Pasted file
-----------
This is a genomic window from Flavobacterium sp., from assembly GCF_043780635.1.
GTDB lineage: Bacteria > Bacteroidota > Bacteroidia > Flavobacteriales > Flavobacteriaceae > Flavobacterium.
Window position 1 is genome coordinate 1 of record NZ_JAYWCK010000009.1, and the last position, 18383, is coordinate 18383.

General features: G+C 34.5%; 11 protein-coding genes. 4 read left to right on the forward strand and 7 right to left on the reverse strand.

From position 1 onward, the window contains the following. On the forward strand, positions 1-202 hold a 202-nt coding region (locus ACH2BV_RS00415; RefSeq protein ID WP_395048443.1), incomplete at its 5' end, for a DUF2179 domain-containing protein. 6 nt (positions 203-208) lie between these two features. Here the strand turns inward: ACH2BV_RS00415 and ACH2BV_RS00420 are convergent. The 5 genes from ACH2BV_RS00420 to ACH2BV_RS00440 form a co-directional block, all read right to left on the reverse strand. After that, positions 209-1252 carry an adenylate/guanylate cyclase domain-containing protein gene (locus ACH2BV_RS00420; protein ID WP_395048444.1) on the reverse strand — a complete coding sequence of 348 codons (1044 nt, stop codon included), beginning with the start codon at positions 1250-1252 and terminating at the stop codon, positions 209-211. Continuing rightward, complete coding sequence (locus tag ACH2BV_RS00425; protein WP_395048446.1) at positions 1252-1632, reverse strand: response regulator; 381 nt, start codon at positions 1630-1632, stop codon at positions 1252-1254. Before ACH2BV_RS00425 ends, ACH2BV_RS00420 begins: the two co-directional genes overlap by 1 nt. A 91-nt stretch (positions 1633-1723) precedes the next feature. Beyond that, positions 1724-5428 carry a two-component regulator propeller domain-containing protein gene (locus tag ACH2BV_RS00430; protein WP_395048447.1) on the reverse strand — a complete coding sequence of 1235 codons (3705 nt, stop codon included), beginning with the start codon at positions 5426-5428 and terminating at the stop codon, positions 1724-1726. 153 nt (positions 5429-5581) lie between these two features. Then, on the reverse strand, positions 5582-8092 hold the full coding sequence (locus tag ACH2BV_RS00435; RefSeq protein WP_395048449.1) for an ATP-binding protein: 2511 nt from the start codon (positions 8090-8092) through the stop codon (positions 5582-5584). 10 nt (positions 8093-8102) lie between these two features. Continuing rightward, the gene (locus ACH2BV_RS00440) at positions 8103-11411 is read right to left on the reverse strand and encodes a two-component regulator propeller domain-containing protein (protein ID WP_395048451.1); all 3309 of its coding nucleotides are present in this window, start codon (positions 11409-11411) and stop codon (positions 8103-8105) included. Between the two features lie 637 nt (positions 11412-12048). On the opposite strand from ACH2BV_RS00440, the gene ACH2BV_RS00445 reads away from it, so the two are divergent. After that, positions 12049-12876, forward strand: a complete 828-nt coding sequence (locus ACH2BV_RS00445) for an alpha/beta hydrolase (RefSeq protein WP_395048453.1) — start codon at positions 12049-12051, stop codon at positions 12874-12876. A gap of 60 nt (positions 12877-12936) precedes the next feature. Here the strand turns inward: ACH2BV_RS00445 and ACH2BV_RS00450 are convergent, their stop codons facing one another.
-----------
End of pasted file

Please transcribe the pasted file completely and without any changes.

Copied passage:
This is a genomic window from Flavobacterium sp., from assembly GCF_043780635.1.
GTDB lineage: Bacteria > Bacteroidota > Bacteroidia > Flavobacteriales > Flavobacteriaceae > Flavobacterium.
Window position 1 is genome coordinate 1 of record NZ_JAYWCK010000009.1, and the last position, 18383, is coordinate 18383.

General features: G+C 34.5%; 11 protein-coding genes. 4 read left to right on the forward strand and 7 right to left on the reverse strand.

From position 1 onward, the window contains the following. On the forward strand, positions 1-202 hold a 202-nt coding region (locus ACH2BV_RS00415; RefSeq protein ID WP_395048443.1), incomplete at its 5' end, for a DUF2179 domain-containing protein. 6 nt (positions 203-208) lie between these two features. Here the strand turns inward: ACH2BV_RS00415 and ACH2BV_RS00420 are convergent. The 5 genes from ACH2BV_RS00420 to ACH2BV_RS00440 form a co-directional block, all read right to left on the reverse strand. After that, positions 209-1252 carry an adenylate/guanylate cyclase domain-containing protein gene (locus ACH2BV_RS00420; protein ID WP_395048444.1) on the reverse strand — a complete coding sequence of 348 codons (1044 nt, stop codon included), beginning with the start codon at positions 1250-1252 and terminating at the stop codon, positions 209-211. Continuing rightward, complete coding sequence (locus tag ACH2BV_RS00425; protein WP_395048446.1) at positions 1252-1632, reverse strand: response regulator; 381 nt, start codon at positions 1630-1632, stop codon at positions 1252-1254. Before ACH2BV_RS00425 ends, ACH2BV_RS00420 begins: the two co-directional genes overlap by 1 nt. A 91-nt stretch (positions 1633-1723) precedes the next feature. Beyond that, positions 1724-5428 carry a two-component regulator propeller domain-containing protein gene (locus tag ACH2BV_RS00430; protein WP_395048447.1) on the reverse strand — a complete coding sequence of 1235 codons (3705 nt, stop codon included), beginning with the start codon at positions 5426-5428 and terminating at the stop codon, positions 1724-1726. 153 nt (positions 5429-5581) lie between these two features. Then, on the reverse strand, positions 5582-8092 hold the full coding sequence (locus tag ACH2BV_RS00435; RefSeq protein WP_395048449.1) for an ATP-binding protein: 2511 nt from the start codon (positions 8090-8092) through the stop codon (positions 5582-5584). 10 nt (positions 8093-8102) lie between these two features. Continuing rightward, the gene (locus ACH2BV_RS00440) at positions 8103-11411 is read right to left on the reverse strand and encodes a two-component regulator propeller domain-containing protein (protein ID WP_395048451.1); all 3309 of its coding nucleotides are present in this window, start codon (positions 11409-11411) and stop codon (positions 8103-8105) included. Between the two features lie 637 nt (positions 11412-12048). On the opposite strand from ACH2BV_RS00440, the gene ACH2BV_RS00445 reads away from it, so the two are divergent. After that, positions 12049-12876, forward strand: a complete 828-nt coding sequence (locus ACH2BV_RS00445) for an alpha/beta hydrolase (RefSeq protein WP_395048453.1) — start codon at positions 12049-12051, stop codon at positions 12874-12876. A gap of 60 nt (positions 12877-12936) precedes the next feature. Here the strand turns inward: ACH2BV_RS00445 and ACH2BV_RS00450 are convergent, their stop codons facing one another.